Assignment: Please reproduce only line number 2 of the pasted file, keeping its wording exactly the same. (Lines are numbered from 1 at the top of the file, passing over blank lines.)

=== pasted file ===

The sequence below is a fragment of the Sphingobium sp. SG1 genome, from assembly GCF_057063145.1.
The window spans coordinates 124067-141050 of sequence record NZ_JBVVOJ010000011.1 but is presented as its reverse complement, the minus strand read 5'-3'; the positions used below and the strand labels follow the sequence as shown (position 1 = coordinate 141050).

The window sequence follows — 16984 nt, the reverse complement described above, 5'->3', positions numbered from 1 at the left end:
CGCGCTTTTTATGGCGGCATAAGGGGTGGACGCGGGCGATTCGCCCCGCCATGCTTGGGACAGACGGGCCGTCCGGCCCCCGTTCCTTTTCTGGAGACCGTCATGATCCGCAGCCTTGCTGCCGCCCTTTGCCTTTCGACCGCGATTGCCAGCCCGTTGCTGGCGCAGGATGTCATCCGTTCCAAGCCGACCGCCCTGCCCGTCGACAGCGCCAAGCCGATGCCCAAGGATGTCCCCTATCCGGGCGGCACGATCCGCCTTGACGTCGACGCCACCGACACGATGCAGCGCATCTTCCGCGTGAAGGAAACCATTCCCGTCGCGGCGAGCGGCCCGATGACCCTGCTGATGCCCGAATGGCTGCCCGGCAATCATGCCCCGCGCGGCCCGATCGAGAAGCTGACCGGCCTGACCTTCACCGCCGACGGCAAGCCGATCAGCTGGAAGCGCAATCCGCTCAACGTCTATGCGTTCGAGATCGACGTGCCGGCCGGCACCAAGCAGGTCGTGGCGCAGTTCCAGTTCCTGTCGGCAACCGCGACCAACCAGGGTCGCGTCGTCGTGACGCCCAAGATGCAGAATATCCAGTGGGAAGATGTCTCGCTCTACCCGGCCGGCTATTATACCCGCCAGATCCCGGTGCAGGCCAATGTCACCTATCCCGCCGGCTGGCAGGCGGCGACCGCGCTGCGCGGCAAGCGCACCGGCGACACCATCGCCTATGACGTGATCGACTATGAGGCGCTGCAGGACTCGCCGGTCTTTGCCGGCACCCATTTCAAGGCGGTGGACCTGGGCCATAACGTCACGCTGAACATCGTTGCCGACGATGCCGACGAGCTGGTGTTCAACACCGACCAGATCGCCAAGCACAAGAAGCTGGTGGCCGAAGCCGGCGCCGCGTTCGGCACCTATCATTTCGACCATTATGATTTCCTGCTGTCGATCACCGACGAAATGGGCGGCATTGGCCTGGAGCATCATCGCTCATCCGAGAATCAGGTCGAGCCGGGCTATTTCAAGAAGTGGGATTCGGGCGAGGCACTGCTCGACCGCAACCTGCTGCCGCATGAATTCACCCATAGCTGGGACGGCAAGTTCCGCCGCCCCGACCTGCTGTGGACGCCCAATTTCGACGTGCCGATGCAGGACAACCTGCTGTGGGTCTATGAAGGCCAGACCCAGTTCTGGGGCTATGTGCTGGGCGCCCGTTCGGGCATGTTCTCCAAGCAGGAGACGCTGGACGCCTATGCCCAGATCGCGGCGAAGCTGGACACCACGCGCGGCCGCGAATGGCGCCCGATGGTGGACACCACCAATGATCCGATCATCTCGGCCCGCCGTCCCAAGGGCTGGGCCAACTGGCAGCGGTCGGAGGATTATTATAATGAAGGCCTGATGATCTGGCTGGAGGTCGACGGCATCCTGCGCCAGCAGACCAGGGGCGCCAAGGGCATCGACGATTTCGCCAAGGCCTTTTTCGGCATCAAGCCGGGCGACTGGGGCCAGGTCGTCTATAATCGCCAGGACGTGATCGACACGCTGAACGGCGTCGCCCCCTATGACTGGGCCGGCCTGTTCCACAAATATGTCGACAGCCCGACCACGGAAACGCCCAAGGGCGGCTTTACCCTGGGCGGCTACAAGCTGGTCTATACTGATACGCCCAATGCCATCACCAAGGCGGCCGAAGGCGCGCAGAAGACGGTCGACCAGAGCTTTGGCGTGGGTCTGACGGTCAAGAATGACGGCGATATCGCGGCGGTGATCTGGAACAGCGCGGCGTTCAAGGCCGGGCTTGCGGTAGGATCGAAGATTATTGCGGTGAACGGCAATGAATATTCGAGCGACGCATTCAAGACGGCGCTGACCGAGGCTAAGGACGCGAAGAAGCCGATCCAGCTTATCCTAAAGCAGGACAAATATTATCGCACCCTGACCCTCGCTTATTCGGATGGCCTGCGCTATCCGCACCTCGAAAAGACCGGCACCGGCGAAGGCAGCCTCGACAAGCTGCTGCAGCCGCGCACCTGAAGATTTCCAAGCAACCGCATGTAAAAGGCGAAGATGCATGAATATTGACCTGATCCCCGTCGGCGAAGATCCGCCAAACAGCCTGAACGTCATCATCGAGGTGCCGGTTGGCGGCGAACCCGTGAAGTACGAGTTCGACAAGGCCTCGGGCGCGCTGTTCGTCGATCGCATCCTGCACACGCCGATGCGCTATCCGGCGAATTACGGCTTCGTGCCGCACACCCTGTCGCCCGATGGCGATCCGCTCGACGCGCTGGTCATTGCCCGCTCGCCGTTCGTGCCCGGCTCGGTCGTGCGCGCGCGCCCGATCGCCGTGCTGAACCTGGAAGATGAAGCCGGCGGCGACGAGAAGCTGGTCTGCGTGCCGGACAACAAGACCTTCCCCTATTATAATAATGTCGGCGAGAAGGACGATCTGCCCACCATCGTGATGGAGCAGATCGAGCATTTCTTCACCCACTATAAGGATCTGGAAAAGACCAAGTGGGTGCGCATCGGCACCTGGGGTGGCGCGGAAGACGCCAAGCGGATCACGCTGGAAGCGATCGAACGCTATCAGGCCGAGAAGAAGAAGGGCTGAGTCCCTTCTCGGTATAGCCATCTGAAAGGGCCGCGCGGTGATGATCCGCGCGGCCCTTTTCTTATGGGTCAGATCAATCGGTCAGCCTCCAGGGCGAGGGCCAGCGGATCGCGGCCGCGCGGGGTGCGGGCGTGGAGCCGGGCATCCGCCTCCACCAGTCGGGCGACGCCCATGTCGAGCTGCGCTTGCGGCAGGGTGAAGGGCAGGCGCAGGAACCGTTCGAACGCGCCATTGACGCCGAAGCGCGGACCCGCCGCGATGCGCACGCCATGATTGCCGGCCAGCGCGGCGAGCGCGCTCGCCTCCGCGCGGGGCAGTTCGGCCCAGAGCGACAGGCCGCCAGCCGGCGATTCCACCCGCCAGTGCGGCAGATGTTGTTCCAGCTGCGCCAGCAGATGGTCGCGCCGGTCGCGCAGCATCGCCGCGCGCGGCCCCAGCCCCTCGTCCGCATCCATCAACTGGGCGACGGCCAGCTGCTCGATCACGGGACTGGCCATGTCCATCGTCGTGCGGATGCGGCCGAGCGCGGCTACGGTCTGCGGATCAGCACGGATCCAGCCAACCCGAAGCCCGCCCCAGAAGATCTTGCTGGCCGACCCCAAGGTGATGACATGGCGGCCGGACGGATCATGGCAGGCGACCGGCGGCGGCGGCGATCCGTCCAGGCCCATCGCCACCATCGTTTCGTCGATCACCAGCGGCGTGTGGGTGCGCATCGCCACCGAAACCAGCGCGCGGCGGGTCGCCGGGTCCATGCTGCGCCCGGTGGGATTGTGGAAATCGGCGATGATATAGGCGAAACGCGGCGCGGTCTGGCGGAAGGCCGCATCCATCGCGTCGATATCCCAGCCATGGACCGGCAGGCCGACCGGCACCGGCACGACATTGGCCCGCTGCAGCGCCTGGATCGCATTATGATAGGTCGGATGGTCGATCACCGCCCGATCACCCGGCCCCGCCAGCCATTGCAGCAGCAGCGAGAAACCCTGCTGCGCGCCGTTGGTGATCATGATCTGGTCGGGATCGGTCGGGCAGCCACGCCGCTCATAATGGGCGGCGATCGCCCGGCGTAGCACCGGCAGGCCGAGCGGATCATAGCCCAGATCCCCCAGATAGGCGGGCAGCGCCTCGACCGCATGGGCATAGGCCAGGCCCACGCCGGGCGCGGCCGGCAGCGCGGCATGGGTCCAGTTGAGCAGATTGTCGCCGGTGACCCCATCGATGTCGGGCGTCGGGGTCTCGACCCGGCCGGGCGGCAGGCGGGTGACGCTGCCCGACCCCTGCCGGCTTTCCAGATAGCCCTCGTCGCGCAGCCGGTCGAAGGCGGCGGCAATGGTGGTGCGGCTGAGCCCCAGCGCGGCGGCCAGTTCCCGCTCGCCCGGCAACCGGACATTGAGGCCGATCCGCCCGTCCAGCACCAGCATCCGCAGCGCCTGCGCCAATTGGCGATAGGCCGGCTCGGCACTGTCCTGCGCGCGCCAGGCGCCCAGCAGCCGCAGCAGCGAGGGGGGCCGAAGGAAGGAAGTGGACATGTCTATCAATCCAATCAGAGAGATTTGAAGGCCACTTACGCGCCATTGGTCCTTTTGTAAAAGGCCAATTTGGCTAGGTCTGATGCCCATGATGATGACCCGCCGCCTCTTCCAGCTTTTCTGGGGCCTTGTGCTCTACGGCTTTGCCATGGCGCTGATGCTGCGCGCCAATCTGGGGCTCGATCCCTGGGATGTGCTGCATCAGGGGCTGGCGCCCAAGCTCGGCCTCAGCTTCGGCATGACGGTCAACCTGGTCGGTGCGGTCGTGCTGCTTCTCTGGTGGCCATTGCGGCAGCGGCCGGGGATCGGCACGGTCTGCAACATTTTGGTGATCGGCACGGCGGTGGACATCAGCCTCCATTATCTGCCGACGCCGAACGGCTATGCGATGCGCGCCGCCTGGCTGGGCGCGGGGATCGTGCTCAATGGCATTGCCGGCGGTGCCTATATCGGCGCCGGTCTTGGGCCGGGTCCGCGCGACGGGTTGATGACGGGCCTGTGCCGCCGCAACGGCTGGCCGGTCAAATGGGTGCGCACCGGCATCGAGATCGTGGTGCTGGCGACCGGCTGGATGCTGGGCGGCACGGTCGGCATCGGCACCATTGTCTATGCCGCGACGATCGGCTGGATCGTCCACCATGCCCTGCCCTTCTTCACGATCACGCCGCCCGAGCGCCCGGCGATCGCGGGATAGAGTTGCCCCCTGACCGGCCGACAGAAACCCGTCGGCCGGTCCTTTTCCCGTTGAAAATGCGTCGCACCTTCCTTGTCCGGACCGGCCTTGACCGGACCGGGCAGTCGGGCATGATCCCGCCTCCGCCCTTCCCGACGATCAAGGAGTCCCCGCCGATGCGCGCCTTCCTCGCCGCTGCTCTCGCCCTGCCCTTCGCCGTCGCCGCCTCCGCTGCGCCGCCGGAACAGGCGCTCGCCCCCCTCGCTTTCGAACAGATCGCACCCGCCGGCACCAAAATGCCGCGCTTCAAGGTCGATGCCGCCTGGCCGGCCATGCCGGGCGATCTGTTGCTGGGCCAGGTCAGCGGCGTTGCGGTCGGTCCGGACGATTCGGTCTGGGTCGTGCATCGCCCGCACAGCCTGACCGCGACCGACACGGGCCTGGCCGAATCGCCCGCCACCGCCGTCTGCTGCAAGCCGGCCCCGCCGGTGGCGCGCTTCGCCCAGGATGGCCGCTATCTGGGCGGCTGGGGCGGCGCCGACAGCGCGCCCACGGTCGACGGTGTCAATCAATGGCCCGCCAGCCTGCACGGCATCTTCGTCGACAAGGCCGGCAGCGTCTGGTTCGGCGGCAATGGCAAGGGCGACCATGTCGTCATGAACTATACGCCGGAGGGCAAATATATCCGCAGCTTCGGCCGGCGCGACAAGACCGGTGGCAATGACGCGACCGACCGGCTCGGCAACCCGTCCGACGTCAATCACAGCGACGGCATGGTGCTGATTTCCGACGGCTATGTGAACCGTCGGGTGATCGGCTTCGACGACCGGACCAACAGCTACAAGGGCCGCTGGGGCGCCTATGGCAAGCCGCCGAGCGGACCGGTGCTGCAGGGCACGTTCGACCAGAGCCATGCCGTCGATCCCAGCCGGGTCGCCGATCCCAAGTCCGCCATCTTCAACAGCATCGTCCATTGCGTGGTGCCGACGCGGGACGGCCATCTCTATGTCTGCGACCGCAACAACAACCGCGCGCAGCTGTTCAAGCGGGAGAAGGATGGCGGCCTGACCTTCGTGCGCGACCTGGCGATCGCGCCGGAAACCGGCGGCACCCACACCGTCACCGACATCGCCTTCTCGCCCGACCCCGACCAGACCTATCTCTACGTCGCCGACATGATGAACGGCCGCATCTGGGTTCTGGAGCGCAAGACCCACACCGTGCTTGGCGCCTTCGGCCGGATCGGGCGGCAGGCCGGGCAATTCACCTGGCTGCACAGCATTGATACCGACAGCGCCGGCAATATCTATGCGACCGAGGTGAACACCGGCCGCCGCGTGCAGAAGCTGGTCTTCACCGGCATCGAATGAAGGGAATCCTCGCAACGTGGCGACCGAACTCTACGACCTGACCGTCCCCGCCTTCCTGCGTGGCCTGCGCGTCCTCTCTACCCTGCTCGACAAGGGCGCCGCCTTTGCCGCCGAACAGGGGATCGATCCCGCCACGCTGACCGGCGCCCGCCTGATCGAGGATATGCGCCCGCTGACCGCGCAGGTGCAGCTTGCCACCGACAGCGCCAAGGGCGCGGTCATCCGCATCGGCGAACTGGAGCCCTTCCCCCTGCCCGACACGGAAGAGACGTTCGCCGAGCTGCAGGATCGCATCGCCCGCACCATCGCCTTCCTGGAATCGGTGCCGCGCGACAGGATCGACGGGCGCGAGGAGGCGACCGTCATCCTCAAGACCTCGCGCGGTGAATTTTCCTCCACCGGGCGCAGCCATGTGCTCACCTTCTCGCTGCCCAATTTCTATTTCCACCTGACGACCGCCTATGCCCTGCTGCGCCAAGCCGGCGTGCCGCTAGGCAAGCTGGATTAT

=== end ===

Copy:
The window spans coordinates 124067-141050 of sequence record NZ_JBVVOJ010000011.1 but is presented as its reverse complement, the minus strand read 5'-3'; the positions used below and the strand labels follow the sequence as shown (position 1 = coordinate 141050).